This… collection offers a world where narrative, grammar, and logic all come and go, rising up familiarly for a few lines then dispersing again, something thrilling and unrecognizable in their place.
Poems from a sci-fi dreamscape, lyrics from the edge of a nonchalant apocalypse, Daniel Brenner’s June is hallucination of beauty and narrative. It warns us of a disaster, that “June is coming / Let every city hear / Every umbrella / & every ant ear,” then lulls us into its ravaged world.
June is Brenner’s second book of poetry (his first, The Stupefying Flashbulbs, was also published by Fence). Like Flashbulbs, this second collection offers a world where narrative, grammar, and logic all come and go, rising up familiarly for a few lines then dispersing again, something thrilling and unrecognizable in their place.
He lies here
Because of fertile
Green & add
No dazzled salamanders
We’re drawn into these poems by the briefest of stories, a recognizable character and setting, only to have them washed away by the “klaxon / Sounds” and “dazzled salamanders.” This is not, however, wordplay for the sake of wordplay (even when the rhythm and beauty of the language is enough to sustain itself, as is often the case). Instead, through the culmination of single-page poems, a grander world is built, a sustained reality explored with sensitivity and wit.
Some ideas repeat. There is a massive flood, although the specifics of it (“We know what caused the flood / But we forgot”) remain obscure. There is also a war, “a blood of a world in my war,” one with indistinct sides and an indistinct purpose. There are violent pioneers (a group the speaker joins, if only briefly) coming and going, as well as a holy type of figure, Xi An, who sometimes suggests hope. Body snatchers stalk us and salamanders constantly slither through. These motifs are politically loaded: the environmentalism of the flood, the ceaseless reality of modern warfare, the colonialism of pioneers. Yet Brenner seems to urge against any political reading, often upsetting what we might expect of those images. “I am following the flood / In my car / Take me to that green place again,” the speaker declares. “Xi An I am flying a kite / Out in the locusts.” This is a world we are not meant to parse or explicate, but to experience as is.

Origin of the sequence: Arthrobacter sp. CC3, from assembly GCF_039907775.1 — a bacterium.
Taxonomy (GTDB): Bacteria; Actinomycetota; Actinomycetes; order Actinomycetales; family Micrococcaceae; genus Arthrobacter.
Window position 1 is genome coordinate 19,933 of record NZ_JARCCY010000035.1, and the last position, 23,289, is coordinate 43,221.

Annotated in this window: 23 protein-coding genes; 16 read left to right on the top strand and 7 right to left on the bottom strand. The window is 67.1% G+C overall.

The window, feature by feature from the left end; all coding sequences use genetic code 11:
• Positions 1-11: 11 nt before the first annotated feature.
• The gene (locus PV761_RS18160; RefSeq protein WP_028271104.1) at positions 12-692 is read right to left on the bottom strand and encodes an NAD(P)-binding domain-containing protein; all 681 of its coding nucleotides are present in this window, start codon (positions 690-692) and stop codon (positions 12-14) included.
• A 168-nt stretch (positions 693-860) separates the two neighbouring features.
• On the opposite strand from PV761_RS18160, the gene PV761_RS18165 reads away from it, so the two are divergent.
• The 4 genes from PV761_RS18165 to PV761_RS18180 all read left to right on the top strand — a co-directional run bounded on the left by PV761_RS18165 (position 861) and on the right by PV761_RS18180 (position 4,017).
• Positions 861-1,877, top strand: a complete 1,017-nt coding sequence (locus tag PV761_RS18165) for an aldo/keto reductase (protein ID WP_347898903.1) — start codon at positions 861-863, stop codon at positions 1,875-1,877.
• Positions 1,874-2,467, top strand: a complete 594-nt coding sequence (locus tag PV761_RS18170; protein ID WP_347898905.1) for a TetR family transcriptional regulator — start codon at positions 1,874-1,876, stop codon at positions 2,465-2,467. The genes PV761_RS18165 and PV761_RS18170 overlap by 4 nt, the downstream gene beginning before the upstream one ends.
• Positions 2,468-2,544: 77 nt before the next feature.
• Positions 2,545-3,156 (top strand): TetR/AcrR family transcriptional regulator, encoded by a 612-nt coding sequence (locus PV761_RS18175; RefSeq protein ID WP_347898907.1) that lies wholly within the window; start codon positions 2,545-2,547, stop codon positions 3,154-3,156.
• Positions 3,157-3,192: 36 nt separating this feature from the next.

What we do experience is dense language, tight lines resonating with fresh beauty and sharp images. Brenner leans on internal rhymes and lines that often restrain themselves to two or three words, compacting an incredible amount of musicality into the brief poems. “Evil blood I know you are the / Night we put under / To light our wet windows,” and
How about a wall of flowers
Trees are free to go
Into rain & start chemical
Training on trains
The world of June is visually alive, even if the images are built of unfamiliarity. In the flooded reality of the poems, we are left with the flotsam and refuse of the world we knew, so “That morning we drank tea / From the skull of the mushroom princess / Like lambs.” The words, joyfully, don’t seem to do what we expect of them.
Yet, Brenner asks us to be comfortable with this uncomfortable life, one where morphine is a consistent topic and the speaker sleeps through classes on flood preparation. Perhaps this is the clearest link between the bizarro world of June and our own. “Things like good N evil / Are irrelevant,” the speaker declares. “I mean it doesn’t matter anymore / We are on the team with / Masks.” In all the talk of economic, political, environmental, and spiritual collapse, it’s unclear, sometimes, if we are on the edge of disaster or living in it already, yet we still tend to the mundane, calm and acquiescent. “Dead everywhere / War / Wanton butchery,” one poem describes before asking “Will June never come / Has June come already.” While Brenner never sets to answer the question, he does give us these eerily familiar songs, a “chorus of storms” worth returning to as “We gaze at the mountain anyway / Contemplating how good the soup was.”